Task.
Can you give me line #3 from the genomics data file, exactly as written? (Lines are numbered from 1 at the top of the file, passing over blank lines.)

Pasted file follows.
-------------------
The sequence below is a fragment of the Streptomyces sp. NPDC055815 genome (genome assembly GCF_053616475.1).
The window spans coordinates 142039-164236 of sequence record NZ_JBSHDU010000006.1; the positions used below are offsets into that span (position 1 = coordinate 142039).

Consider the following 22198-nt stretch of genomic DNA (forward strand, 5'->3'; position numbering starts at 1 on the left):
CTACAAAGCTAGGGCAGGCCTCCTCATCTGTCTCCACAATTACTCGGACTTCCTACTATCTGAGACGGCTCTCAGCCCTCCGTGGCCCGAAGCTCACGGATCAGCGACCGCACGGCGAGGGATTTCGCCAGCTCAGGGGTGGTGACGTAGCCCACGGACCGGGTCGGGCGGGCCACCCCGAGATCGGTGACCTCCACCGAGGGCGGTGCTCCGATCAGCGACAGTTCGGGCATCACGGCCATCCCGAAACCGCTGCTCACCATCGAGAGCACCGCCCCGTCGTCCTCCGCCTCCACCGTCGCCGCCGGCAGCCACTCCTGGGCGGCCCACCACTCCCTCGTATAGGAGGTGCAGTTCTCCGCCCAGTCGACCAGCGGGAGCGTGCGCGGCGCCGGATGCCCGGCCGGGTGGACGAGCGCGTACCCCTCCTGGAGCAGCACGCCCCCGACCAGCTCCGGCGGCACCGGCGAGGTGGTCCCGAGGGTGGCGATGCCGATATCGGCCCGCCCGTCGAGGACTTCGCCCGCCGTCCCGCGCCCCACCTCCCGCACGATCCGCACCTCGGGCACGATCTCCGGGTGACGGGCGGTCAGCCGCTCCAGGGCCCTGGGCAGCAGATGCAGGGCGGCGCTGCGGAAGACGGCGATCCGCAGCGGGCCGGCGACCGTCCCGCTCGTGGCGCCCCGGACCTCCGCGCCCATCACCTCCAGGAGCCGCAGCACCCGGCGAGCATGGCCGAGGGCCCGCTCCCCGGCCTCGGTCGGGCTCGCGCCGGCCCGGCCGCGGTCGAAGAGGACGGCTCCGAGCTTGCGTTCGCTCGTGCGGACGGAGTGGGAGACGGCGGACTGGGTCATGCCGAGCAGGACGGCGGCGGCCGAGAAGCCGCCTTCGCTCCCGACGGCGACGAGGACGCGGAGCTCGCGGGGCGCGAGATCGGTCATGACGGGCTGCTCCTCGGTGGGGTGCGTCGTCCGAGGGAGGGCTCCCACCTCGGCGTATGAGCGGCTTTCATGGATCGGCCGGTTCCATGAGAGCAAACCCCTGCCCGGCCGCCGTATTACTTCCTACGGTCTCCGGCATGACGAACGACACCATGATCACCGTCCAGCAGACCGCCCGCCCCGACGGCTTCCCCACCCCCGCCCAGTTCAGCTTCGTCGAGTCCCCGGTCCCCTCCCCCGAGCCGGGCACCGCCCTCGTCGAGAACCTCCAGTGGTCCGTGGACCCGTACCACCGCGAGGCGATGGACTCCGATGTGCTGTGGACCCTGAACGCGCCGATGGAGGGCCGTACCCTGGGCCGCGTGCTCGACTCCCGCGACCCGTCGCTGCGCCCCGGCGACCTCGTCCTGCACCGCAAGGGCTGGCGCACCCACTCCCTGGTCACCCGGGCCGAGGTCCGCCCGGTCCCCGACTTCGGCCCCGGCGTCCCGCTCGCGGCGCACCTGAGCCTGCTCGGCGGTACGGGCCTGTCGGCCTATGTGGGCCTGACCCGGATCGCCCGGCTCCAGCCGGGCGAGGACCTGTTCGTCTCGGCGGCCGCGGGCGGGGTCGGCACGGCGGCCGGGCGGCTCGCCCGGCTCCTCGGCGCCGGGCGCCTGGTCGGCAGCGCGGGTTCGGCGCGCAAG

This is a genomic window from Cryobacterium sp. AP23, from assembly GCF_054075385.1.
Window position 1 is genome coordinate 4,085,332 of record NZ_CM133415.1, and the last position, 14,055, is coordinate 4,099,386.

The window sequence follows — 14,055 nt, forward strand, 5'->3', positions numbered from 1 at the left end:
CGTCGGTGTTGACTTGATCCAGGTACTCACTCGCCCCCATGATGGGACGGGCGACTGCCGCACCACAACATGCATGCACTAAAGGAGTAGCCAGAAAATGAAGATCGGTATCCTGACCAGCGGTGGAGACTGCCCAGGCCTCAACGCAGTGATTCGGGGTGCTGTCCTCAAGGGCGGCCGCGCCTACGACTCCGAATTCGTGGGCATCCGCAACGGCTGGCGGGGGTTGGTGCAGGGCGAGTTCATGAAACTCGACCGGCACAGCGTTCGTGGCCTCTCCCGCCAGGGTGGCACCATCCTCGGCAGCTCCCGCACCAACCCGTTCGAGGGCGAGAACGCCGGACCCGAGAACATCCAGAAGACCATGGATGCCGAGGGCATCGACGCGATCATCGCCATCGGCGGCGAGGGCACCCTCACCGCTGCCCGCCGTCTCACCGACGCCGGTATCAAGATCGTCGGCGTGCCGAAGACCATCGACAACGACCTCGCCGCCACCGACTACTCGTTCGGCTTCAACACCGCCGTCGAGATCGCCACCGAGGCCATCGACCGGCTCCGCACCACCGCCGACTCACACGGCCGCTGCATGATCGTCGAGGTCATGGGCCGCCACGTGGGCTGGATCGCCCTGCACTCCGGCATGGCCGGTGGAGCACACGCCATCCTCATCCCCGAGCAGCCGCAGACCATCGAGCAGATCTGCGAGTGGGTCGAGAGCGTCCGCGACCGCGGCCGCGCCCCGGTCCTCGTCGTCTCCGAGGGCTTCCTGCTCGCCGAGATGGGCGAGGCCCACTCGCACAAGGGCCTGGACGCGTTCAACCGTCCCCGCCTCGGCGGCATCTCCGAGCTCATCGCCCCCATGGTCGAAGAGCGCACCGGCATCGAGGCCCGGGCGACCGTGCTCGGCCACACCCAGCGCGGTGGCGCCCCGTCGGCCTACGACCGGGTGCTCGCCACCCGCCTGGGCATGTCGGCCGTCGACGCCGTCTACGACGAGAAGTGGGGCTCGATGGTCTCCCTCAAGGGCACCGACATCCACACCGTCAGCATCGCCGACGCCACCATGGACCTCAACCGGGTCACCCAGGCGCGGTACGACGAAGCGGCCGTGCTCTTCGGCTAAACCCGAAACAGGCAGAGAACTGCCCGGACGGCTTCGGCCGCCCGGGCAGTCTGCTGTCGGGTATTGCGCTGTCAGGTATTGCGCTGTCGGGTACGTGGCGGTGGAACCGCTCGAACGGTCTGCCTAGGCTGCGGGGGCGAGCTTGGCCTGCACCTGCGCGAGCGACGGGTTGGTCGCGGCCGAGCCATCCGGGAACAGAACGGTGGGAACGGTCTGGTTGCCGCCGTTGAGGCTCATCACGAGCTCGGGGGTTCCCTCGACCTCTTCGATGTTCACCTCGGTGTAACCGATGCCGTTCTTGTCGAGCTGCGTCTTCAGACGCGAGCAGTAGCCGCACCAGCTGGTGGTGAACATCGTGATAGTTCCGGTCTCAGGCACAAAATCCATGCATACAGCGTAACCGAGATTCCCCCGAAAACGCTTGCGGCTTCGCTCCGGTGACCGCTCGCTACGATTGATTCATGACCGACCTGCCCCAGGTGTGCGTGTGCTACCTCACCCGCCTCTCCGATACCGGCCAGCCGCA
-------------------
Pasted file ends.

Consider the following 22198-nt stretch of genomic DNA (forward strand, 5'->3'; position numbering starts at 1 on the left):